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Douglas F. Gansler

Running, 2022 Maryland Governor, Primary Election

Montgomery County State's Attorney (1998-2006)

Maryland Attorney General (2007-2015)

Personal Details

Douglas F. Gansler (Democratic Party) is running for election for Governor of Maryland. He declared candidacy for the Democratic primary scheduled on June 28, 2022.

Gansler (Democratic Party) was the Attorney General of Maryland. He assumed office in 2007. He left office in 2015.

Douglas F. "Doug" Gansler (b. October 30, 1962) is the former Democratic Attorney General of Maryland. Gansler won the Democratic nomination in the primary election on September 12, 2006, and beat Republican Scott Rolle in the general election on November 7, 2006, with 61 percent of the vote. Gansler was re-elected on November 2, 2010. Gansler was the only statewide candidate in the country to run completely uncontested in the 2010 elections. He took 98.18 percent of the vote.

Rather than run for a third term as attorney general in 2014, Gansler made a bid for the governor's office. Gansler lost in the primary on June 24, 2014. He was succeeded by Democrat Brian Frosh in January 2015.

Prior to becoming Maryland's chief prosecutor and law enforcement official, Gansler served eight years as state attorney for Montgomery County. Containing roughly one million residents, Montgomery County is the largest jurisdiction in the state of Maryland. In this position, Gansler handled several high-profile cases. Notably, his prosecution of John Muhammad and Lee Boyd Malvo, known as the Beltway Snipers, helped Gansler establish a name for himself in the state justice system. He was also an assistant United States attorney. Although Gansler's legal background centered mainly on criminal prosecution, he has also worked as a civil litigator and associate for the law firms of Coburn & Schertler and Howrey & Simon, respectively.

During his tenure as attorney general, Gansler focused on issues such as consumer protection and cracking down on pollution in the Chesapeake Bay. In addition, his NAAG bio cited his creation of a statewide internet safety initiative to target online nuisances from child bullies to sex predators. His efforts to fight cyber sex-crime earned him a Champion of Online Safety Award and was considered a standout feature of his leadership. Gansler served as President of the National Association of Attorneys General from 2012-2013.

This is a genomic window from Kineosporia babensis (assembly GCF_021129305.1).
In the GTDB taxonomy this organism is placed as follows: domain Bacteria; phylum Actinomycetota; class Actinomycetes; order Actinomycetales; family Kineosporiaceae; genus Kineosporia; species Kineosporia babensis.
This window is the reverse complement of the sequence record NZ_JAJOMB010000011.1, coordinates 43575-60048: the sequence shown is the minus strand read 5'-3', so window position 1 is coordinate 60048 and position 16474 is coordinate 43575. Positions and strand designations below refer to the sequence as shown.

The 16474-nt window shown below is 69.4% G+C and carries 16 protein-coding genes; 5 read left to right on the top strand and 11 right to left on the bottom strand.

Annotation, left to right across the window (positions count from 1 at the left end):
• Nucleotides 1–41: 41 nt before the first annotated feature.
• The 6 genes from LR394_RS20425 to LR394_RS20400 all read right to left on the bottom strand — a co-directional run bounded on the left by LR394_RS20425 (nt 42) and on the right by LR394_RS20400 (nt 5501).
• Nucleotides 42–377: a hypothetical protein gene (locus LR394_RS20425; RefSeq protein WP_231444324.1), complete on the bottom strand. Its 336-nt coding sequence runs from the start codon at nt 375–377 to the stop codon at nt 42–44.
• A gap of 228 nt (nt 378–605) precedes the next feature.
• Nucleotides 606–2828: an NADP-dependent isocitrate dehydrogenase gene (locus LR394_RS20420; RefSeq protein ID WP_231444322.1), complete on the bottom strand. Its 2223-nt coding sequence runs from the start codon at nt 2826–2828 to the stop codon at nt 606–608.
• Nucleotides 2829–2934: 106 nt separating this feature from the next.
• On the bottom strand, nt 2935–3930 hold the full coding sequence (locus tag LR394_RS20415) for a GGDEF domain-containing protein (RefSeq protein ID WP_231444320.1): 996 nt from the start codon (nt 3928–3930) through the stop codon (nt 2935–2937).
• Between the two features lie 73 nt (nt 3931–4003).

Shortly after graduating from law school, Gansler worked as a clerk for Judge John C. McAuliffe on the United States Court of Appeals. Admitted to the Maryland Bar in 1989 and the District of Columbia Bar in 1990, he joined the private practice law firms of Coburn & Schertler and Howrey & Simon. He remained there for two years. From 1992 to 1998, Gansler was an assistant to the United States attorney general for the District of Maryland. From 1999 – 2007, he served as the state's attorney for Montgomery County.

Additionally, Gansler has served in a number of other roles including:

  • Member, State's Attorneys' Coordination Council (1999-2007)
  • Vice-Chair, Governor's Task Force on Childproof Guns (1999 - present)
  • Member, Cease Fire Council (2000 - 2003)
  • Member, Task Force on Pedestrian Safety - Montgomery County (2000 - present)
  • Member, Drug and Alcohol Abuse Council - Montgomery County (2004 - 2007)
  • Steering Committee, Bi-County Task Force on Gang Activity (2004 - present)
  • Member, District of Columbia Bar Association
  • Board of Directors, Jewish Community Center of Greater Washington
  • Member, Jewish Foundation for Group Homes
  • Member, Maryland Bar Association
  • Member, Most Valuable Kids
  • Member, Teen Court
  • Member, Washington Regional Alcohol Program


  • Sidwell Friends School
  • Bachelor's degree - Yale University (cum laude)
  • Juris Doctorate degree - University of Virginia School of Law


General election

The primary will occur on June 28, 2022. The general election will occur on November 8, 2022. General election candidates will be added here following the primary.